The Life and Death of Jack Straw by Anonymous

“We owe God a death, and we can but die…”

The Life and Death of Jack Straw is a fabulously short history play, which does everything any other major history play does but in half the time. We’ve viewed it as a bit like the film script of an adaptation of the original play, though it’s textual history is actually a lot more complex and will almost certainly be never fully explained. We have really gone to town on this play, with (possibly over) extensive Spoilers episodes, an upcoming Full Cast Audio Adaptation, upcoming interviews with editors and producers, and most excitingly, an upcoming live production.

Yes, in October 2020 we are helping to produce a community production of the play as part of a show about the Peasants Revolt. The production by the Quay Theatre, Sudbury, will begin work in earnest in the spring. Auditions will be open to all, and we’ll be documenting the process to as full an extent as we can.

Till then, here’s the material we’ve produced to date – a complete series of Spoilers on the play. Goose and all.

The Audio Production Cast are…

RICHARD II – Nemonee Stone

ARCHBISHOP – Adam Thurkettle

Lord MAYOR – Simon Nader

Sir John MORTON – Geir Madland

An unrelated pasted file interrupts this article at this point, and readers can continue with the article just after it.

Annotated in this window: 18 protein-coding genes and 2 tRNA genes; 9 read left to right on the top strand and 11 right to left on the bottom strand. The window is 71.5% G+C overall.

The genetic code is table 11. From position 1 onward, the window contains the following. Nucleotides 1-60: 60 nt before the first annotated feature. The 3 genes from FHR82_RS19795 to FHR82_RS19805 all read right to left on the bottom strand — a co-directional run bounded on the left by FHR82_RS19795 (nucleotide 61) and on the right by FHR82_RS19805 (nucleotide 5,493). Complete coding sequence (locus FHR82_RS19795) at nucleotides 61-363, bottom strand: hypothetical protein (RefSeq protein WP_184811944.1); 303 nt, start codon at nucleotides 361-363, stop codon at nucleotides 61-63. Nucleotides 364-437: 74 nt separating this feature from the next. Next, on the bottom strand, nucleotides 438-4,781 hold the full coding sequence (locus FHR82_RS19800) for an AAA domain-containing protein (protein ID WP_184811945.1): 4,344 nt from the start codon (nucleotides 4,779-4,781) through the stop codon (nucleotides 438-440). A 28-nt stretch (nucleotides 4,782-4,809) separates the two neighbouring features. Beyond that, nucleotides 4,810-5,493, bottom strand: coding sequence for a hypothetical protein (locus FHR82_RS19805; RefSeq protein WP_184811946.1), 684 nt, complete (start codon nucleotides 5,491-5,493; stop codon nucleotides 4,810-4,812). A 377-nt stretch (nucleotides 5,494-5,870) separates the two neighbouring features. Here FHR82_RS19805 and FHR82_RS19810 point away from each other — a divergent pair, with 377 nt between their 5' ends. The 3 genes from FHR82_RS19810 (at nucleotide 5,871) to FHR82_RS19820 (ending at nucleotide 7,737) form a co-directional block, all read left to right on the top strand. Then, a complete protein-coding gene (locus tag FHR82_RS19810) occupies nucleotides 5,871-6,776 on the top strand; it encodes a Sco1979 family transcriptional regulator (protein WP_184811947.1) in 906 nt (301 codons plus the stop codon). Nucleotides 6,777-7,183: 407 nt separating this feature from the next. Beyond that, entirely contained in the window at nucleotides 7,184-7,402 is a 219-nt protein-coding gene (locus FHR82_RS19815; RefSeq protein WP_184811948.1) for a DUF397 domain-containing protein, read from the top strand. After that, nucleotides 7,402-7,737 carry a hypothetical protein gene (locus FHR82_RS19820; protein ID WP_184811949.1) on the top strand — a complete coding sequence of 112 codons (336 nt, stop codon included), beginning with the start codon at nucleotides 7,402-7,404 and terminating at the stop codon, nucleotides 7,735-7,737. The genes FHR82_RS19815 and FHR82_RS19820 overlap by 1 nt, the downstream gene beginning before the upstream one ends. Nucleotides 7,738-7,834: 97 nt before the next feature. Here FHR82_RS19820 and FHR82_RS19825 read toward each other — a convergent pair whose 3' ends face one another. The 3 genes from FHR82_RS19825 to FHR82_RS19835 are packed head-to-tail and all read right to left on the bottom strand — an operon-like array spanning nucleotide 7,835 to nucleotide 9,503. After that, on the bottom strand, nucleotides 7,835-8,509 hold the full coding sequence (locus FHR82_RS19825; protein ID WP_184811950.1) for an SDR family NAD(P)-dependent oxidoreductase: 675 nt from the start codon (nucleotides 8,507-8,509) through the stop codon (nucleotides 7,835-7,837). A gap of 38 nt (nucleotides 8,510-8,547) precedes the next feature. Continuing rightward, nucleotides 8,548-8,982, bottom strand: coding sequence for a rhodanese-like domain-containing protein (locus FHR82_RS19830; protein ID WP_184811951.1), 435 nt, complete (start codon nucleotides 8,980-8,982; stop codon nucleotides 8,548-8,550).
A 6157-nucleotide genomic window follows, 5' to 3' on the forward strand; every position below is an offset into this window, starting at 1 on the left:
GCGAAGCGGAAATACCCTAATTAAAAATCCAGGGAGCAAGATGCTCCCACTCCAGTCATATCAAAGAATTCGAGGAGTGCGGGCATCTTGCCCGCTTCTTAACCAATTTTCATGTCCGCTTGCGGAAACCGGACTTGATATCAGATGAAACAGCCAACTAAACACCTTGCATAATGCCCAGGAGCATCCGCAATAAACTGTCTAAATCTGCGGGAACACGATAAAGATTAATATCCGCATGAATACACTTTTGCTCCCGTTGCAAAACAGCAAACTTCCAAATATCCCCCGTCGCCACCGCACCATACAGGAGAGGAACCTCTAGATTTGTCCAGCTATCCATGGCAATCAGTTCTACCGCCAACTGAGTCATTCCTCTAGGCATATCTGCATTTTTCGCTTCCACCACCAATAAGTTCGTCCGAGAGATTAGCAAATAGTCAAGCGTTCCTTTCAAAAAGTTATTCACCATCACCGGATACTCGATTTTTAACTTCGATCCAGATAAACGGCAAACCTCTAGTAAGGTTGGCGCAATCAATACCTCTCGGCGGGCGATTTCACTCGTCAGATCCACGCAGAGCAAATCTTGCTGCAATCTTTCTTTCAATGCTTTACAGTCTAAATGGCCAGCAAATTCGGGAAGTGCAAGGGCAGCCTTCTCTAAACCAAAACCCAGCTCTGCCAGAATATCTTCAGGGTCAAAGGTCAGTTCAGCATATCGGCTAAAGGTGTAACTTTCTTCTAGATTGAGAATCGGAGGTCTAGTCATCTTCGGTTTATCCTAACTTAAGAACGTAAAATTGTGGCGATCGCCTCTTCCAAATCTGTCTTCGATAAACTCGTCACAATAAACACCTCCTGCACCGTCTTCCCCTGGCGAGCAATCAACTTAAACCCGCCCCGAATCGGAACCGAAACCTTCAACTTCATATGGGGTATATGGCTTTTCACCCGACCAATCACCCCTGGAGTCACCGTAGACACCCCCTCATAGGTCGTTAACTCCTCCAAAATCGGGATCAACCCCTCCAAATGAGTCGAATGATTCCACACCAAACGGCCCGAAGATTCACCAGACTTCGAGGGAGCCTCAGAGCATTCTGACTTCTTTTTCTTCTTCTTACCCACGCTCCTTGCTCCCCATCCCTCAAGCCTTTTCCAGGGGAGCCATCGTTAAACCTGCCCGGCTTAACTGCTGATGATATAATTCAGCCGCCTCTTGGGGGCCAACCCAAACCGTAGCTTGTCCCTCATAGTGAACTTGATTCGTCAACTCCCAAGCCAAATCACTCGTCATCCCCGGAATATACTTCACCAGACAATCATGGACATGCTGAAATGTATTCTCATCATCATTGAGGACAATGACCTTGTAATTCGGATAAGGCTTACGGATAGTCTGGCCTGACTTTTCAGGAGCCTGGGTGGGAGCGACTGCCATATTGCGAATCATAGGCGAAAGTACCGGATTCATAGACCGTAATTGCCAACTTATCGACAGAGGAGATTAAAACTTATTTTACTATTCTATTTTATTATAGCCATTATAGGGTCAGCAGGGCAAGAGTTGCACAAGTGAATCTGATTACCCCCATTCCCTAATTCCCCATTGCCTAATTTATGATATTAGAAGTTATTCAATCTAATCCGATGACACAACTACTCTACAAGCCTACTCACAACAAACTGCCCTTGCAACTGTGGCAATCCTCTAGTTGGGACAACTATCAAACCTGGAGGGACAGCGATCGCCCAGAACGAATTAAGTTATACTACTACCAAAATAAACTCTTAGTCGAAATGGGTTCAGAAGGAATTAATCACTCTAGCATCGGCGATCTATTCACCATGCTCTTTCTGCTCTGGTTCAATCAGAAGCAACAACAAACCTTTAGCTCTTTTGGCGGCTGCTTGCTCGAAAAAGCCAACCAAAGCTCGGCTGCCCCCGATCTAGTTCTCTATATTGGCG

Sir John NEWTON – Heydn McCabe

QUEEN MOTHER – Gillian Horgan

USHER – Pamela Flanagan

JACK STRAW, a rebel leader – Pollie Hall

WAT TYLER – a rebel leader – Leigh McDonald

TOM MILLER, clown – Hugh Weller-Poley

JOHN BALL, a parson – Rob Myson

HOB CARTER, leader of the Essex Men – Andy Barrett

NOBS, a boy – Sarah Golding

TAX COLLECTOR – Robert Crighton

SPENCER, a bargeman – Rob Myson

MESSENGER – Mark Scanlon*

SOUTHWARK MAN – Alan Scott

*In the spoilers the messenger in Act One is performed by Alan Scott.

Other parts played by members of the company, including the Flemish worker – who everyone recorded but only one was chosen. We just can’t remember who. Special thanks to the Quay Theatre, Chris Hapka, Stephen Longstaffe, Bad Quarto, the Geese who live next door, and all our wonderful patrons who’ve supported this production and made all this possible.

You can follow the text online – though some texts are better than others. There are, to our current knowledge, only two modern editions – the print on demand acting edition published by Groundling Press which can be found at their website http://www.groundlingpress.com/, and the excellent and almost impossible to get critical edition edited by Stephen Longstaffe (Mellen Critical Editions, 2002). Online versions exist – there is a copy of a fascimile at archive.org, which serves as a foundation https://archive.org/details/cu31924013324540/page/n9
Other online versions can and should be searched for.  Nay demanded.